Although Scott is quick to flash his sun-blast of a smile, collapse into a giggle or charm all passersby with a “How ya doin’, baby?,” the dramatic ups and downs of a tumultuous career and chaotic personal life have marked him. He’s frail and cautious after a hard battle to recover what was his.
Scott, who returned to his native Cleveland in the mid-’90s, knows that much of his suspicion is tangled up in years of bad choices and even worse luck. It’s difficult to throw off old habits. For all of his shrug-it-off optimism, there’s a flinty flip side. “He doesn’t trust anybody,” McCarthy says flatly. “That’s how he deals with it.”
Indeed, says Scott, “I’ve put limits on my trust.”
Scott’s struggle in the music industry and beyond was made even more complex by a congenital condition called Kallmann’s Syndrome, a hormonal disorder that stunted his growth, interrupted puberty and thus relegated his voice -- richly textured but soft -- to the higher octaves.
“I never thought I’d be a singer,” Scott recalls. Music was something he fell into. “My art teacher had me sing a song about ‘Ferdinand the Bull,’ that’s how I -- and everyone else -- found out I could sing.”
Then he couldn’t seem to stop. “The older entertainers around Cleveland would sneak me in the clubs and give me a couple of bucks, then send me home, right quick!”
But Scott attributes his skill and fortitude to his mother, Justine, “her spirit, her creativity.” “She had us singing all kinds of ditties. So you learned that, hey, you can take a taste of it all. People look at me strangely when I tell them my choice of singers back there was Paul Robeson. But the man told a story so profoundly. When I was a kid and I said to Ma, ‘If Moses don’t go down there and let them people go, that man’s going to die!’ That’s the emotion I got out of it. He was such a profound storyteller in the song.”
Perhaps it explains why Scott doesn’t fall for just any song -- and why those songs become hard-wired into the listener’s memory. “Honey, let me tell you, the lyric and the story within the song was an important thing for me. I picked songs that meant something or at least made the audience think about their own lives.”
Didn’t matter if it was a ballad or a pop song. “It was the thoughts, the emotions, that come out of you. You’re not interested in the form of the song. But what the song is about.”
The documentary and the book are preservationist acts: a formal way to slip Scott, who had long been omitted or misidentified on liner notes or excised from jazz history books, into his proper place.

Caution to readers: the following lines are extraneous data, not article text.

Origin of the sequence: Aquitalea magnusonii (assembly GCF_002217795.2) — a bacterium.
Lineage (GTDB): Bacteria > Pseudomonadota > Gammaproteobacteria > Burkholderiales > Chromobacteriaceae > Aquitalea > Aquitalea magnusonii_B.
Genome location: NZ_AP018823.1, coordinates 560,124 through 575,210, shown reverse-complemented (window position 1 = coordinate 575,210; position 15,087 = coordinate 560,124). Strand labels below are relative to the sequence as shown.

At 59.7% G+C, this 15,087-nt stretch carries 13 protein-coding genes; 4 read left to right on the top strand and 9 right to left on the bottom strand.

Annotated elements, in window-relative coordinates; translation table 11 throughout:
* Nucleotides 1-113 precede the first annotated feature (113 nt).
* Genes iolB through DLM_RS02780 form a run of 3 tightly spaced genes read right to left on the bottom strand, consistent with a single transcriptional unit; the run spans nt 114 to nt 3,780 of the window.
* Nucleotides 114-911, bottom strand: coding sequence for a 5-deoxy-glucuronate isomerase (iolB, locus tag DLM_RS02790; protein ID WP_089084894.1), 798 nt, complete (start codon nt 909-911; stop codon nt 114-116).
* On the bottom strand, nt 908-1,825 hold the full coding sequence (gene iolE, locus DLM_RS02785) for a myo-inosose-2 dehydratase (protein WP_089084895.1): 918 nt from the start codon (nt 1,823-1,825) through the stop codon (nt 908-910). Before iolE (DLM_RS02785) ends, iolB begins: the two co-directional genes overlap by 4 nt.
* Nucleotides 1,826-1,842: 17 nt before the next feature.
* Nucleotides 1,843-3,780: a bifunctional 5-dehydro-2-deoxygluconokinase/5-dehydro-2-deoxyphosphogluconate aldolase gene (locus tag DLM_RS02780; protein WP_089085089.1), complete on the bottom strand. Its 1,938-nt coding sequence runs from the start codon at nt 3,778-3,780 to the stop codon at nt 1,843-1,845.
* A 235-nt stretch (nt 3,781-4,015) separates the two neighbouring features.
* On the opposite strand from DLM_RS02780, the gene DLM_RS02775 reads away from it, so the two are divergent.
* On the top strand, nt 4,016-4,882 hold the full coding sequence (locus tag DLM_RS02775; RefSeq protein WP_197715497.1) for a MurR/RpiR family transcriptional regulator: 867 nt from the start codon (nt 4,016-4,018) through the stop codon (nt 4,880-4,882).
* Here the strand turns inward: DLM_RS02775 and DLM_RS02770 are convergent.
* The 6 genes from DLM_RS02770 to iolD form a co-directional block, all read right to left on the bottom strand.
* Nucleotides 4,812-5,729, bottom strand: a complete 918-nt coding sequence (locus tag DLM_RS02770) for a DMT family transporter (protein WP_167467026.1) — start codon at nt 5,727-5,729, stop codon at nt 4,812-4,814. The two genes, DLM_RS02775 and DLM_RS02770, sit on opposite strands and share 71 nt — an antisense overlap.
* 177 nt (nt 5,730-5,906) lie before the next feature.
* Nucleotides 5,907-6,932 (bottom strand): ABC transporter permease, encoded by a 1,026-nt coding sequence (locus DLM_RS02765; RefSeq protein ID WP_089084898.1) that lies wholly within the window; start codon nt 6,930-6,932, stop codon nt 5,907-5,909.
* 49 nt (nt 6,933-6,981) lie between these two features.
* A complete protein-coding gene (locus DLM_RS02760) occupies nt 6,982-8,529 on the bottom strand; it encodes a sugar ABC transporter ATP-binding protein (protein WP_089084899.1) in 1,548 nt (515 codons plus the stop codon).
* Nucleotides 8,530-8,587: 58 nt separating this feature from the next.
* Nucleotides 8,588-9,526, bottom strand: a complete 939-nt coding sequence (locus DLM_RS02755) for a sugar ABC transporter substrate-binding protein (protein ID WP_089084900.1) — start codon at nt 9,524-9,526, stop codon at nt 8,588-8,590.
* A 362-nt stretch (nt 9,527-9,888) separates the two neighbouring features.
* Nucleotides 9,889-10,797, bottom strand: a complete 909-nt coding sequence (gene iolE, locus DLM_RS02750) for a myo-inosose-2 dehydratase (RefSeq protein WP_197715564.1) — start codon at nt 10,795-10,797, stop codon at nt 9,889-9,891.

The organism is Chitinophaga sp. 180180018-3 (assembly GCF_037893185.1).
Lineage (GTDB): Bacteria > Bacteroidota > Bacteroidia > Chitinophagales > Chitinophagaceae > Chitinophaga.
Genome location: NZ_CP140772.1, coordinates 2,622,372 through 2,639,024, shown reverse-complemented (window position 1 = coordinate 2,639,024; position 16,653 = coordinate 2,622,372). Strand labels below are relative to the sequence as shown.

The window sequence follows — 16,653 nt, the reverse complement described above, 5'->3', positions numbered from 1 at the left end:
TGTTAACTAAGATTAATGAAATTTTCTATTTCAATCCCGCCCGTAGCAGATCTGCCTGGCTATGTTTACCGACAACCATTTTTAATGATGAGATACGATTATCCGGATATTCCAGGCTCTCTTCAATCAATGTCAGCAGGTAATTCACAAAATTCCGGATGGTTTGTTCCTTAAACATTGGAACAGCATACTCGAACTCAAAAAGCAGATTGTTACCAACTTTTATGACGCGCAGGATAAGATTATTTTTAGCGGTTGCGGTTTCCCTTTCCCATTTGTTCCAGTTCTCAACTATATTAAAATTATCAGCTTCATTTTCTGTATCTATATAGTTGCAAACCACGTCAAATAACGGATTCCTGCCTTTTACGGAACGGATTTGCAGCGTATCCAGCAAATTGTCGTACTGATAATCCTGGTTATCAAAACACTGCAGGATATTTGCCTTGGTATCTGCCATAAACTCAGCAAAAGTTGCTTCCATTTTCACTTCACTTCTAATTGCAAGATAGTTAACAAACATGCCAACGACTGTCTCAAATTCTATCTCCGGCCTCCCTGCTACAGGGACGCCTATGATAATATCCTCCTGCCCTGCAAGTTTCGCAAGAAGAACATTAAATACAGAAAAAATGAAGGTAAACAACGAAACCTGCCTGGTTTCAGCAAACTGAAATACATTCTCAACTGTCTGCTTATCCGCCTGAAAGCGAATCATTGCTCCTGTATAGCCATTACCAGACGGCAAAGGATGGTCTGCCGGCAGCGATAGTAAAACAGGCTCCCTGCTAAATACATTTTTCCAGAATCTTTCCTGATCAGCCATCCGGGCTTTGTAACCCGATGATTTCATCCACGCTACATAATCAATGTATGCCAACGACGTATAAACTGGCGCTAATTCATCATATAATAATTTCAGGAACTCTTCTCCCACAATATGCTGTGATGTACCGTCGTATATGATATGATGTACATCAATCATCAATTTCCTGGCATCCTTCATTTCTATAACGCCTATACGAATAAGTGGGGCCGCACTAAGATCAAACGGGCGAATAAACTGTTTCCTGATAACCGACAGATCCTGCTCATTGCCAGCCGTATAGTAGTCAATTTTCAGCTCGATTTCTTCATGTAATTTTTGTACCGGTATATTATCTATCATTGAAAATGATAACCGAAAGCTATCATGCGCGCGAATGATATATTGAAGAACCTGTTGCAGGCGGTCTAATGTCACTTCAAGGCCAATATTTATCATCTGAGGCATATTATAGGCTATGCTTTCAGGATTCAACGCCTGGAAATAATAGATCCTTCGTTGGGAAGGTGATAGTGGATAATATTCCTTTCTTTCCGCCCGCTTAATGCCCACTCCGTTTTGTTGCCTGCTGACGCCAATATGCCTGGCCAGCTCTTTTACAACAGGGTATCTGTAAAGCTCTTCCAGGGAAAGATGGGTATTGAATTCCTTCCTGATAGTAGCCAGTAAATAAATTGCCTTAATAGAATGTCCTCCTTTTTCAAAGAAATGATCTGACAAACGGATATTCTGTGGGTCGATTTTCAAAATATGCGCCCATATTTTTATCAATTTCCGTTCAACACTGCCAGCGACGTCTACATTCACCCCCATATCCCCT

But as much as outside circumstances have blocked his way, Ritz has noted something else about Scott’s struggles. “Certain people don’t know how to embrace success because they never had it,” the author says in an interview. “And Jimmy got close four or five times in his life and lost it. Sometimes he’s walked away himself.
“He’s always been behind the beat -- in his singing. In his life. So meeting this new thing called ‘international success’ is like anticipating the beat. And that is something that Jimmy doesn’t do. If you anticipate the beat, you lose your groove.”
A few nights later, working Elton John’s “Sorry Seems to Be the Hardest Word” at the Bakery as if doing a high-wire act, Scott manipulates both the tension and emotion in the room -- sometimes simply with a pause. He barely breaks a sweat as he moves about the stage in his forest-green tux and matching slippers.
Here, in this space, where he can control the pace, the pauses, he’s at ease. Free.
“What I’ve learned, just like the title of the book, you have to have faith in time, that things will be rightly handled,” he explains.
“It’s like the lyric in ‘Without a Song’ -- a lot of that, for me, depicts the truth. ‘I got my troubles and woes / But sure as I know the Jordan will roll / I’ll get along as long as my song is strong in my soul.’ ”
Where: Jazz Bakery, 3233 Helms Ave., Culver City.
When: Today and Sunday, 8 and 9:30 p.m.
Contact: (310) 271-9039
Where: Book signing with Scott and David Ritz, Eso Won Books, 3655 S. La Brea Ave., L.A.
When: Today, 2 to 4 p.m.
Contact: (323) 294-0324
It's a date
Get our L.A. Goes Out newsletter, with the week's best events, to help you explore and experience our city.
You may occasionally receive promotional content from the Los Angeles Times.